Senegal police 'shot anti-Wade protesters' in Podor

Senegal's President, Abdoulaye Wade (pictured in 2010) Abdoulaye Wade was first elected in 2000, ending 40 years of rule by the Socialist Party

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Police shot and killed two people in Senegal during protests over a decision by the Constitutional Council that President Abdoulaye Wade could seek a third term, witnesses have said.

A 60-year-old woman and a teenage boy died as police broke up the protests in the northern town of Podor, they say.

Senegal's constitution has a two-term limit but officials ruled this does not include Mr Wade's first term, which began before the clause was adopted.

Elections are due on 26 February.

Senegal's highest court confirmed Friday's decision to allow Mr Wade, 85, to stand.

The court also barred singer Youssou N'Dour and two other opposition candidates from standing.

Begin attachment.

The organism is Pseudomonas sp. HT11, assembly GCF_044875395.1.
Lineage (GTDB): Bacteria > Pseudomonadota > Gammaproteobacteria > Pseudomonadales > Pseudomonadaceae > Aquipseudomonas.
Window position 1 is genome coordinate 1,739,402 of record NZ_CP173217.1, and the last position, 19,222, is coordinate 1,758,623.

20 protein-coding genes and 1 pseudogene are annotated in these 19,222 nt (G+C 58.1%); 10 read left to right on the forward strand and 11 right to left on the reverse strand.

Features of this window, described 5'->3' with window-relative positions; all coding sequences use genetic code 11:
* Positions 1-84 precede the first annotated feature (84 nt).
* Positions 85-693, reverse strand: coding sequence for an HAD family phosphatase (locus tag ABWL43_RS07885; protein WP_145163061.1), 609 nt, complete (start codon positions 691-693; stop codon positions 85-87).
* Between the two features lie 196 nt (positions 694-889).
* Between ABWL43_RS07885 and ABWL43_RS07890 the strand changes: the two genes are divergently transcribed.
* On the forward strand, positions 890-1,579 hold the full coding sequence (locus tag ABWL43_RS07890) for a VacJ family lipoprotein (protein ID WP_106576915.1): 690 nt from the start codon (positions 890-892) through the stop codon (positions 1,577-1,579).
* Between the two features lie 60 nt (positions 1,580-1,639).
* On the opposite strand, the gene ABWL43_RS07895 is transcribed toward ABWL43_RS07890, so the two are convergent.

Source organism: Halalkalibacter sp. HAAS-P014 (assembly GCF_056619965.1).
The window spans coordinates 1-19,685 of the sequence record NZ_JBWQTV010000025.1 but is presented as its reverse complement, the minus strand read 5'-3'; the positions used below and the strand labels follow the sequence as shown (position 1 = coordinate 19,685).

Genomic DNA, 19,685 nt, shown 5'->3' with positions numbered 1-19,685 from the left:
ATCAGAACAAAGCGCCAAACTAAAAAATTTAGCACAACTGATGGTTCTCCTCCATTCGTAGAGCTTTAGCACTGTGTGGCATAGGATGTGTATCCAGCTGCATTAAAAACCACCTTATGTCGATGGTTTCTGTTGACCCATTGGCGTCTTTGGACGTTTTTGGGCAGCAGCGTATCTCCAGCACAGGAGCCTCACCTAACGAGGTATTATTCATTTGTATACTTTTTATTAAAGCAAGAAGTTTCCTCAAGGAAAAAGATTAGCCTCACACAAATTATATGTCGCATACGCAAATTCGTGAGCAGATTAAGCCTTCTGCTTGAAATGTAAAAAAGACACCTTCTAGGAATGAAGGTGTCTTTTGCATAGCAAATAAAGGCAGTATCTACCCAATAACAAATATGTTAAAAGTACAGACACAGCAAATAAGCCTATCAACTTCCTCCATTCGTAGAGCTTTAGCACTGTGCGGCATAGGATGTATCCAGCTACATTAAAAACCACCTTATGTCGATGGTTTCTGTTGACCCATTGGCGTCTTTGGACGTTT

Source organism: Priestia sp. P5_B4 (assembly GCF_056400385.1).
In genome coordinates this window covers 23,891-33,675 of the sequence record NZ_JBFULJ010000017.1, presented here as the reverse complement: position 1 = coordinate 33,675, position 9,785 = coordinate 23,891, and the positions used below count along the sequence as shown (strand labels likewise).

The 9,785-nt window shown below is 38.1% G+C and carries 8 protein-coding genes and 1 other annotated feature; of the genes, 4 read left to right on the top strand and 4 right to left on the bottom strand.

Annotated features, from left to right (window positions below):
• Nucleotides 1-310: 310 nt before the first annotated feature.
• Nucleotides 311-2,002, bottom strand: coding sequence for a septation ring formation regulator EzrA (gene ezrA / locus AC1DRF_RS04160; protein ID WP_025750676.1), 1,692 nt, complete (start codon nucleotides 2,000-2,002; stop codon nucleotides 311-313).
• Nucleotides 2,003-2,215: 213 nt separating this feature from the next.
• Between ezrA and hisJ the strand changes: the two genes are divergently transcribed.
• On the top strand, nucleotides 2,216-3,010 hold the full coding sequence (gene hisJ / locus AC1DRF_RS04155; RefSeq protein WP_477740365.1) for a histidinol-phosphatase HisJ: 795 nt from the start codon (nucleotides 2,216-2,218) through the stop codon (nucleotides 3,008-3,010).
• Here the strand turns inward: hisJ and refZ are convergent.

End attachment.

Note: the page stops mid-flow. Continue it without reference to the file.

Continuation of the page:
The court had argued that it could not verify many of the signatures Mr N'Dour had gathered to support his candidacy.

The ruling was a "constitutional coup d'etat", the singer said.

"Senegal and its people are sick. We have been betrayed by this shameful decision. I say shameful because neither the will of the Senegalese people nor the opinions of experts in constitutional law have been heard. Mr Wade has imposed his will and won the day," Mr N'Dour said.

Security has remained tight in Dakar following Friday's clashes between opposition supporters and government troops.

Opposition parties and activists have called for "national resistance" against Mr Wade's bid.

An eyewitness in Podor told Amnesty International that the police opened fire on the demonstration.

"We were walking peacefully when suddenly security forces dressed in blue and belonging to the gendarmerie fired at the marchers with live bullets. People fell in front of me," the witness said.

Mr Wade was first elected in 2000, ending 40 years of rule by the Socialist Party.

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